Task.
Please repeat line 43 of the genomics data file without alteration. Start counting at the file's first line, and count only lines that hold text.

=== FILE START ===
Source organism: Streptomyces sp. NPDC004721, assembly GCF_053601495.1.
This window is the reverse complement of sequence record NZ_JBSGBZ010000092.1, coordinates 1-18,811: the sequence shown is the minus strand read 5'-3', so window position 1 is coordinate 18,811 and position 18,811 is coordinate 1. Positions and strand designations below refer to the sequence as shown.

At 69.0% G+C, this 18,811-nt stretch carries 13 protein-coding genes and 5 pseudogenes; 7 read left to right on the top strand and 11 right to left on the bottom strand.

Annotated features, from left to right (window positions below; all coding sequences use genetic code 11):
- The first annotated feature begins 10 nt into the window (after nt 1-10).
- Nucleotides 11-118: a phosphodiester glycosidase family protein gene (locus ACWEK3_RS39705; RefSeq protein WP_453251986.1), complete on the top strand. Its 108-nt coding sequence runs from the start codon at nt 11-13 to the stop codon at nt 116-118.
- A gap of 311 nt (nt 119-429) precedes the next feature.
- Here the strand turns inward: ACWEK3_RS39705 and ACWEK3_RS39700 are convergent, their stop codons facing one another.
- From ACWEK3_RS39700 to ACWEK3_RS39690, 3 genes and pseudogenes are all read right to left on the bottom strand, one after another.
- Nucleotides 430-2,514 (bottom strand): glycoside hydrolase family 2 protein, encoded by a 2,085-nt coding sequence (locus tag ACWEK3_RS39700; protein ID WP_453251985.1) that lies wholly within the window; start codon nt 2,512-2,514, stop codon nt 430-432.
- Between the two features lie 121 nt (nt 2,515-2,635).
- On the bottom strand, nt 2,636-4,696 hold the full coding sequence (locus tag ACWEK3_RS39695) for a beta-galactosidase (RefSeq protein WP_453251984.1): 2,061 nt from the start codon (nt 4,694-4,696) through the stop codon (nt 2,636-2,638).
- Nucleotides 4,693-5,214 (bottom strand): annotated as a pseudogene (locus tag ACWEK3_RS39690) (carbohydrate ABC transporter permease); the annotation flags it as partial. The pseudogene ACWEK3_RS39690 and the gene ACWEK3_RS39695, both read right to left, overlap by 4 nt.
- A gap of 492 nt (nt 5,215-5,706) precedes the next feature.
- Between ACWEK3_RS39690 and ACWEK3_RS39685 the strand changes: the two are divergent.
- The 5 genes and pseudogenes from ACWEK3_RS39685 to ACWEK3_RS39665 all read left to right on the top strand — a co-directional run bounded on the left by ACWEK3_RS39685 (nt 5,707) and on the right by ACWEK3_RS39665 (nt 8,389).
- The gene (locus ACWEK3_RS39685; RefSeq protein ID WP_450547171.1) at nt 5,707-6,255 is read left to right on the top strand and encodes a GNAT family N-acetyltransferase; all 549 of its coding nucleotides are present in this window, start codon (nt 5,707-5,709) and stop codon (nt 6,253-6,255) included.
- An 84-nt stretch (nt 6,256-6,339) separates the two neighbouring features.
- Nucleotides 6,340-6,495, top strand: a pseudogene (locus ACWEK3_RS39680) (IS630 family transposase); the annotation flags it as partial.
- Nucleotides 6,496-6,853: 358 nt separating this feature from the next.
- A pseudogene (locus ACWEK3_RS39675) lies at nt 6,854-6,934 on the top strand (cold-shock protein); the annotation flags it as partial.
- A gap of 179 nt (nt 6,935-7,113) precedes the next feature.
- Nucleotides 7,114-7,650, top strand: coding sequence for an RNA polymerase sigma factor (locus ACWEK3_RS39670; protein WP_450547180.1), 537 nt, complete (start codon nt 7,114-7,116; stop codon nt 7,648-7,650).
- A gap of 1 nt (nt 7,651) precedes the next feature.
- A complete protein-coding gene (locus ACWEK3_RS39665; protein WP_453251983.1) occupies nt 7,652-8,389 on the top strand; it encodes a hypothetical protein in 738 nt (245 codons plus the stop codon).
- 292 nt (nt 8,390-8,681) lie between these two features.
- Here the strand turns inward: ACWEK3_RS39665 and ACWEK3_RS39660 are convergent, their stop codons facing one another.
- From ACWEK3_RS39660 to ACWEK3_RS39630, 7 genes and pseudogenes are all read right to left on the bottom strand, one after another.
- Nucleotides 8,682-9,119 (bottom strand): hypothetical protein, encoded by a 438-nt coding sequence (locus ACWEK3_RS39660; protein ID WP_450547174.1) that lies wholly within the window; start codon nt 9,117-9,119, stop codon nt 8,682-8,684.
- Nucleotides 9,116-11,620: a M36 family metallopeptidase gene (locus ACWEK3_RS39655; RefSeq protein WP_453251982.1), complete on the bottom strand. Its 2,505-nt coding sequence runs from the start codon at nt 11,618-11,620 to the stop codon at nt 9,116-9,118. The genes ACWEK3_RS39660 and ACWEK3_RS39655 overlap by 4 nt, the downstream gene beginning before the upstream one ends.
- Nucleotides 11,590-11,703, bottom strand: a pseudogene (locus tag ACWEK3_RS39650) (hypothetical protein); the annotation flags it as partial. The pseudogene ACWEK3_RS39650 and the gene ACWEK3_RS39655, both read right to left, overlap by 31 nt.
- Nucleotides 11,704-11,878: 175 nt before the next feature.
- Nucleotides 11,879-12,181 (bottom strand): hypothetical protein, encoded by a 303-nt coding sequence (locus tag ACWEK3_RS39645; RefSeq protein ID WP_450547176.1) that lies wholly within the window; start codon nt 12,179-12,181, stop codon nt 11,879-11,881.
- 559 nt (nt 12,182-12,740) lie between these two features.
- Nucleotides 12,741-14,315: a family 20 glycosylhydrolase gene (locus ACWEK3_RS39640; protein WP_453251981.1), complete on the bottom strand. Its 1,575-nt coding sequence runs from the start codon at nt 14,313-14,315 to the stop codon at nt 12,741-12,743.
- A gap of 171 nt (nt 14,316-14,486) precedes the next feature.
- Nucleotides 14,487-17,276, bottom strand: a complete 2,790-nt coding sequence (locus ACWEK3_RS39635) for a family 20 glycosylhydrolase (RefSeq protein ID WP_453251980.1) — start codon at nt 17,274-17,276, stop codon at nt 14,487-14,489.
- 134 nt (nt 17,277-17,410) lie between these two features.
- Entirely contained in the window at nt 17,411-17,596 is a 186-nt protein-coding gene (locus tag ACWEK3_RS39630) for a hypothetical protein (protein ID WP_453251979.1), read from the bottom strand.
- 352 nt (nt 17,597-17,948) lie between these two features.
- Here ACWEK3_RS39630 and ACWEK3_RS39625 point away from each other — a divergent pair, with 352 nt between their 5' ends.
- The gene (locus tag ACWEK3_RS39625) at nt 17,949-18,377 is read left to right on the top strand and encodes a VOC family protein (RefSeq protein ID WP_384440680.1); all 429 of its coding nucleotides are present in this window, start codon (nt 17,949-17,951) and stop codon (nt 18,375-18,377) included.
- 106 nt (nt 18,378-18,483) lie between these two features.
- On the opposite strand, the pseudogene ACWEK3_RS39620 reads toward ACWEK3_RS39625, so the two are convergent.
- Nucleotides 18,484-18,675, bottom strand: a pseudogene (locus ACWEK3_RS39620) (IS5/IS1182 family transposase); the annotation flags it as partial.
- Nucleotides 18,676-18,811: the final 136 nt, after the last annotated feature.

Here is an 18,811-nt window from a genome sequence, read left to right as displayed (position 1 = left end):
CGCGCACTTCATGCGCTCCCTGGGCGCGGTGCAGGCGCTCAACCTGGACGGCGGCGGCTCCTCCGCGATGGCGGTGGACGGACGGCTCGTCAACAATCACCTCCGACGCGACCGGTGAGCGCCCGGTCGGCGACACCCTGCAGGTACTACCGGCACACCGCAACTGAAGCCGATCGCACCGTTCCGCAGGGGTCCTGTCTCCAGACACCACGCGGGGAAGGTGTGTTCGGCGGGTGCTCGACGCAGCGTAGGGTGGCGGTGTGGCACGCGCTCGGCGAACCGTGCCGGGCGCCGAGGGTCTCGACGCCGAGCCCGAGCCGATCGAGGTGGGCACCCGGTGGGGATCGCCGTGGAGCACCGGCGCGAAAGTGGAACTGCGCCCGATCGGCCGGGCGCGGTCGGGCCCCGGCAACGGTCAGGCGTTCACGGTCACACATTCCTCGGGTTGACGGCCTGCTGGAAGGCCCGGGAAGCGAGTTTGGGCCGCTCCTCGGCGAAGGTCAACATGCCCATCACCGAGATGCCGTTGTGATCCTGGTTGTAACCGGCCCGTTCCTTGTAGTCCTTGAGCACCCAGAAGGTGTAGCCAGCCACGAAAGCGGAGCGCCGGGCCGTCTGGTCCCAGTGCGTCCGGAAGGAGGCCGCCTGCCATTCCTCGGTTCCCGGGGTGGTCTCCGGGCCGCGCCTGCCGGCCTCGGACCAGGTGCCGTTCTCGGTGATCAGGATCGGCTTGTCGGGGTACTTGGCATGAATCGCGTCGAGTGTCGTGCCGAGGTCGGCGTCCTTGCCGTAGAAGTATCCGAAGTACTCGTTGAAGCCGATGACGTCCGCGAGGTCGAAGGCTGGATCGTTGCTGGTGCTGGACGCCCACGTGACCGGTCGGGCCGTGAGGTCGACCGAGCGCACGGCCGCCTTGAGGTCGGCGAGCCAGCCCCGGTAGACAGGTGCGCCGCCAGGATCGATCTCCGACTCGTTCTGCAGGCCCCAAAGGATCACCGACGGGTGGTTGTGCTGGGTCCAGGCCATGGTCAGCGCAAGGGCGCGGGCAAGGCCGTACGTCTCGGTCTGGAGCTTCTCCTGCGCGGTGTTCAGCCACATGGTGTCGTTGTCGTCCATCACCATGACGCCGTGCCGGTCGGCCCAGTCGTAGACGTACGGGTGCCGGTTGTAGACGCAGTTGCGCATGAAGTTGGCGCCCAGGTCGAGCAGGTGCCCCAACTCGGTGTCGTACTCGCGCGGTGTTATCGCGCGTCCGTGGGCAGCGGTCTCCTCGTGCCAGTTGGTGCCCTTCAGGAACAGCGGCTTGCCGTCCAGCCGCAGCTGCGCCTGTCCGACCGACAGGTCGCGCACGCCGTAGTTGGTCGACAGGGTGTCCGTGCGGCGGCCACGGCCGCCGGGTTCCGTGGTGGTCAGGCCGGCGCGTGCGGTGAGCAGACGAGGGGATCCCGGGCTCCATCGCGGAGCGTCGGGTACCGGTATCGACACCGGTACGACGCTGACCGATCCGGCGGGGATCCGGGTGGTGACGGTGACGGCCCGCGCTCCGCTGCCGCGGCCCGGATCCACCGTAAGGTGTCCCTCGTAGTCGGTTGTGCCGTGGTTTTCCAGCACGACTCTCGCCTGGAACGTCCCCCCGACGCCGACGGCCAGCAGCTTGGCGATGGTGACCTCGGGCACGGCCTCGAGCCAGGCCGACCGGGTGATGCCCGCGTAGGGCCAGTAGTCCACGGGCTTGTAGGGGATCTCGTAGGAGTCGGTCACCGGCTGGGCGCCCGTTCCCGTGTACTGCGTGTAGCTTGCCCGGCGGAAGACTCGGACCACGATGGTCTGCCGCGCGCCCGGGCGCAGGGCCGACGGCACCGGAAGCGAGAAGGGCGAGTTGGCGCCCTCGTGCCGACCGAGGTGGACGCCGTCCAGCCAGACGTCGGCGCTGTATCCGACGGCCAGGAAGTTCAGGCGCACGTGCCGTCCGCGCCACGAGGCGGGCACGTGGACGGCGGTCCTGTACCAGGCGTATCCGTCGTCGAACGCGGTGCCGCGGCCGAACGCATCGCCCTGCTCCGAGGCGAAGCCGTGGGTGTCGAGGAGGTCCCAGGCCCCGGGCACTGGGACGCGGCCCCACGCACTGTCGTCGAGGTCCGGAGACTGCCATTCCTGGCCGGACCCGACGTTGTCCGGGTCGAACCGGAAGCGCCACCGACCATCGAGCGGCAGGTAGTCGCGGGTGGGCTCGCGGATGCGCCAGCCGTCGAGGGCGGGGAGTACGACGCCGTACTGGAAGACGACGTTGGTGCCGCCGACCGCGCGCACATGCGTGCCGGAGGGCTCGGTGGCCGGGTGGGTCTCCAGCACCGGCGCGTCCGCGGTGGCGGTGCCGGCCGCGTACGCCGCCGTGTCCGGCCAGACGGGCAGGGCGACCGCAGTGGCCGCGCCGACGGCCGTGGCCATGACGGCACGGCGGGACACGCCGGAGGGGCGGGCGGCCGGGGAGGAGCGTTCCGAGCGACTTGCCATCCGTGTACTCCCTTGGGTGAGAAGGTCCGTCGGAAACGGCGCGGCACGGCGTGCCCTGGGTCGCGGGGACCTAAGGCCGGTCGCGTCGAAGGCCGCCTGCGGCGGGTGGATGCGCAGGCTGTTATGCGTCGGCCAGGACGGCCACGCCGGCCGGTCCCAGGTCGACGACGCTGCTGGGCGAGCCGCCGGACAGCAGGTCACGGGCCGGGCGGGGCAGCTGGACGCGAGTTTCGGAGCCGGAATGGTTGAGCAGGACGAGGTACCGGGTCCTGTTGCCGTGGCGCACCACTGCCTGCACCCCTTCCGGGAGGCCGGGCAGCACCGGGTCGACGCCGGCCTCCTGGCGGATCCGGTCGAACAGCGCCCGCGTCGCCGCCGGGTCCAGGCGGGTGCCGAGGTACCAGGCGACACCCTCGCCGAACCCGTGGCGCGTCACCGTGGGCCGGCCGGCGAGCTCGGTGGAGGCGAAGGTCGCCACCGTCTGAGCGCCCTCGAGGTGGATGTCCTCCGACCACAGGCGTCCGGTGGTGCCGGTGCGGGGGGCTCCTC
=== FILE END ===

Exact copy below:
- 106 nt (nt 18,378-18,483) lie between these two features.